If You’ve Never Been to Mushin, This Will Surprise You


October 4, 2019

Mushin is believed to be one of the roughest areas in Lagos, what with the spontaneous riots, fights and agbero clashes. Yet, ironically, it turns out to be one of the most organized–kinda how you’d expect areas like Ajah to be.

Yeah, I said it.

Heading towards Mushin or getting out of the area while using public transport is saner than you’d expect.

Although, the bus conductors usually jump on and off the danfos at will, giving the drivers minute-to-minute billing; invoice being the number of passengers the freelance conductor gets, then he’s paid after the head count.

Where you’d expect a frantic ratrace during rush hour traffic, Mushin remains serene. There’s even a queue at the keke napep parks; particularly those for Shitta, Ojuelegba and Lawanson.

Amazingly, there’s usually no congested traffic in Mushin, as bad as the roads are. Especially in places like Bishop Street Junction, Idioro (plantain & pineapple market), Regina Mundi Catholic Church road down to Olosa bus-stop by Lagos Cheshire Home.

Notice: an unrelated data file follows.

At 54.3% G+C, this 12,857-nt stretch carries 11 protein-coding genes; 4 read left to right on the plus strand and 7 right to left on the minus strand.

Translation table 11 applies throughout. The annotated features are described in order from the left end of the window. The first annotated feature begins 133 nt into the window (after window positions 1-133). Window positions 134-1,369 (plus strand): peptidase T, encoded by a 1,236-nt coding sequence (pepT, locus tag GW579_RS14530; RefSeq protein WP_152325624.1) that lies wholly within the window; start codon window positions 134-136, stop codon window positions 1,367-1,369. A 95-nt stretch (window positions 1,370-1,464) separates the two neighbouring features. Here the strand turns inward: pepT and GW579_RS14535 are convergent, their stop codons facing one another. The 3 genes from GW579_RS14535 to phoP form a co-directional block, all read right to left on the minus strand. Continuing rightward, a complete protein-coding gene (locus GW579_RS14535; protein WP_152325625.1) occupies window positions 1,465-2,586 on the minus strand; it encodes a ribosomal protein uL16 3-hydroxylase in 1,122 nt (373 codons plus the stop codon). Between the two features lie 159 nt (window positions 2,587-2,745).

But, God help you if it rains heavily while your keke napep driver passes those roads with potholes as big as a whale’s mouth.

If the fear of a massive trailer falling on your head doesn’t kill you then the thought of drinking that dirty, smelly and slimy water when you fall in would.

Also, don’t get caught during the agbero clashes. Chances are, you will run away and leave your car door open–olori di ori e mu, eni ti ori ba yo o dile(everyman for himself, save your neck)!

I can’t help but wonder how it’s possible for such a mad place to be even calmer than Obalende.

Maybe that’s what you get in a place where there are no rules; every fu*k up will be treated immediately.

Maybe that’s why everyone just maintains an orderliness that belies the madness within.

Find Zikoko
wherever you are

Zikoko amplifies African youth culture by curating and creating smart and joyful content for young Africans and the world.